Have a friend who told me that they bought an annuity product this past fall - after I suggested that they not do that. So now I'm curious what product they have. My understanding of it is a little vague.1. They will receive up to 20% the first year depending upon "performance".2. They can take up to 10% per year out with no penality.3. Any earnings go into a bond fund.4. Guaranteed to get all their principle back in 10 years. 5. Sales rep only makes 2% (Is that per year?)6. Company is Allianz (sp).They can also buy the same product but with earnings going into an equity fund.Any idea what this product is called? How bad is it?ML
This sounds like an index annuity. The potential gain is tied to stock market performance, usually an index such as the S&P 500, but the gain you can collect is usually capped at some number and sometimes you get only a percentage of gain per year. So when the stock market does a big run up in a single year, you don't get all of it.The #4 guarantee is usually a guaranteed number when you annuitize the contract, but most contracts are never annuitized. And some will ratchet up the guarantee by a percentage as your account gains in value. If you do not annuitize the contract, the guarantee does not apply. So you get instead the actual gain if you move your funds to another annuity, etc.On #5, the sales commission is usually covered by the surrender charge. Salesman may collect up to 10% for selling you the contract, but his take comes out of the 2-3% fees charged to the investments every year. If you cancel the contract before the surrender period ends, then the surrender charge recovers the rest of the commission paid.These products are designed to sound like sure winners--making them attractive to sell. But most are never annuitized because people realize the gain they actually received is less than they anticipate. Hence, once the surrender period ends, expect the salesman to appear at your door wanting to sell you a better annuity (so he can collect another commission on the same money).
paulThanks very much. I took a look at the products Allianz offers and this seemed to be by best guess at what this couple bought. https://www.allianzlife.com/Products/FixedIndexAnnuities/Pro...Not much info on that page so I must have google searched the product for more info on it. As I said - it's my best guess based on the scant/inadequate info that I was told.I feel like this couple was looking for "approval" from me - after the fact. I really could not comment as I don't know annuities, at all. But I feel bad now. Had I known that they were going to proceed with an annuity? I would have suggested a call to Vanguard. As it was I merely ordered them Jane Bryant Quinn's book Making the Most of Your Money hoping that they would then drop the idea. I guess that info didn't resonate with them.And honestly, now that the policy is already purchased, do I even want to know any more about it? I don't think so. It's done. Frustrating though. I know they were looking for more monthly income.If the annuity is the one above? How bad is it? They are 67 and 68. I don't know if it is inflation indexed or any other detail. Thanks again. ML ps My google search on Allianz brought up lots of links to scams, frauds, etc. Is it that bad re Allianz, generally?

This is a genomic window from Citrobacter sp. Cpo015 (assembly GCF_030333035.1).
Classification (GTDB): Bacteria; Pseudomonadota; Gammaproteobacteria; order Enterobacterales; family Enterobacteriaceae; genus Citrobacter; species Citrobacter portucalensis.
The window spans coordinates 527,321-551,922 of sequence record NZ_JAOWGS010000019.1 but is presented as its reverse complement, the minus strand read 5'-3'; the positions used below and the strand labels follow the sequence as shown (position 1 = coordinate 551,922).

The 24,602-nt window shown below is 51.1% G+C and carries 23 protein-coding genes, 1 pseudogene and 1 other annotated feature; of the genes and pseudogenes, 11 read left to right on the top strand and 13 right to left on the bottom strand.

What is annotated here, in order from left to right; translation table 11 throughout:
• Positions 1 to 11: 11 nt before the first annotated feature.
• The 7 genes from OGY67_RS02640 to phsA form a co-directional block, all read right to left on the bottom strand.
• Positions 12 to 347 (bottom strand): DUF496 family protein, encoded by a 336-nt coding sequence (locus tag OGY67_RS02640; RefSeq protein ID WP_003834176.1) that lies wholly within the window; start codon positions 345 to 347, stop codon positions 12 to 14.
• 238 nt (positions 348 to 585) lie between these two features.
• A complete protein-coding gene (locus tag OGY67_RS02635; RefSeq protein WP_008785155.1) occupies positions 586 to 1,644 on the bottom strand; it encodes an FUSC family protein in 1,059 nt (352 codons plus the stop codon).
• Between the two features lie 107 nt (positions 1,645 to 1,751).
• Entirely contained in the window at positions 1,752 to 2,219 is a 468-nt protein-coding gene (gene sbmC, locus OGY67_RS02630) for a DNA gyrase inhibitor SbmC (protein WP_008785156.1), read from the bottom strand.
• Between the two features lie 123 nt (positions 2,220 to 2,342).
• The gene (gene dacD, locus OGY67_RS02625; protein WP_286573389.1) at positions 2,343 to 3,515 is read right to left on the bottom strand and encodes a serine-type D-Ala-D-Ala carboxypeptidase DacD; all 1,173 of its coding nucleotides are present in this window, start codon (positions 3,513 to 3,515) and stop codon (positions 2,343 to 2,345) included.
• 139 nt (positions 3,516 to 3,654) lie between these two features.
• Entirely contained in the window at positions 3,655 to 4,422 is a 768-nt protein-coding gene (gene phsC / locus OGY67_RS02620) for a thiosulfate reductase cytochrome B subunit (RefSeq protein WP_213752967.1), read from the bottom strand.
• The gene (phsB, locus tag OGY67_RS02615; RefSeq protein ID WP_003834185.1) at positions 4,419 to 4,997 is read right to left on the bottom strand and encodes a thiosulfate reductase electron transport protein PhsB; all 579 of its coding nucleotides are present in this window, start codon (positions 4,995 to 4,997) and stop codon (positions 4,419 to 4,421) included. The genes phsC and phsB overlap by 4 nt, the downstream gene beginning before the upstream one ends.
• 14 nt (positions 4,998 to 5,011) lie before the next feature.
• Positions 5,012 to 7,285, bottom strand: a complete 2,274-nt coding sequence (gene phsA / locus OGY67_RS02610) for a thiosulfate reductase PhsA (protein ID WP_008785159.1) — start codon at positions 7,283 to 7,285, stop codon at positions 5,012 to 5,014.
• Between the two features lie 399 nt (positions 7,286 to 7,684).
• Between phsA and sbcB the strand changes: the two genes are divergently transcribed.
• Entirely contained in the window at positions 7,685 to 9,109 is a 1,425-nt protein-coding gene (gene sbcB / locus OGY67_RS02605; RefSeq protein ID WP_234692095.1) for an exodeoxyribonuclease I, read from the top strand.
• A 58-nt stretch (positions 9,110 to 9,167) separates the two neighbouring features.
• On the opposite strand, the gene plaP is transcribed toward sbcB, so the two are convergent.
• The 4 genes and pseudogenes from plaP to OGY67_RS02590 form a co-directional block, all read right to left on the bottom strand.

I am not familiar with Allianz.As far as fraud is concerned, the annuities industry has been accused of selling inappropriate products to senior citizens and agreed to change their practices. They were accused by attorney generals in several states.Insurance products are regulated by the states, and most do provide services that some value. Their sales practices are agressive and sometimes seem to includes promises that they fail to keep (although they do comply with the fine print of the contract). I'm not sure that constitutes fraud. But it does fall into the caveat emptor category.If it sounds too good to be true . . . can your local insurance company deliver on its promises and stay in business?
pauleckler, you sound like you have a bias against life insurance products. Why?
When it comes to life insurance policies and many others, life insurance companies provide a quality service for a fair price. But when it comes to investments and retirement plans, insurance companies tend to put people into annuities. Some may be useful in some circumstances, but many are sold because of the commissions they pay to salesmen.They are often expensive. Tricky contract wording often makes them sound more attractive than they are. Performance often disappoints in spite of the high price.Those who are risk averse, those who require someone else to manage their money, those who want all the risk taken by someone else can do well with a variable annuity. Immediate annuities can provide reliable income for extended periods.But most investors would be better off investing in mutual funds. Those that underperform are easily replaced. Costs are often much lower.Everyone has to decide for themselves, but annuity products are usually not your first choice.
Hi Paul,Those who are risk averse, those who require someone else to manage their money, those who want all the risk taken by someone else can do well with a variable annuity. I think you meant something else... a variable annuity has 100% market downside exposure to principal, on top of silly/crazy fees to boot.Dave DonhoffLeverage Planner
I think you meant something else... a variable annuity has 100% market downside exposure to principal, on top of silly/crazy fees to boot.Absence any riders, that would likely be the case but most are sold these days with some form of income, withdrawal, or prinicipal guarantee rider. Doesn't help with the expenses but it does give the buyer some protections.
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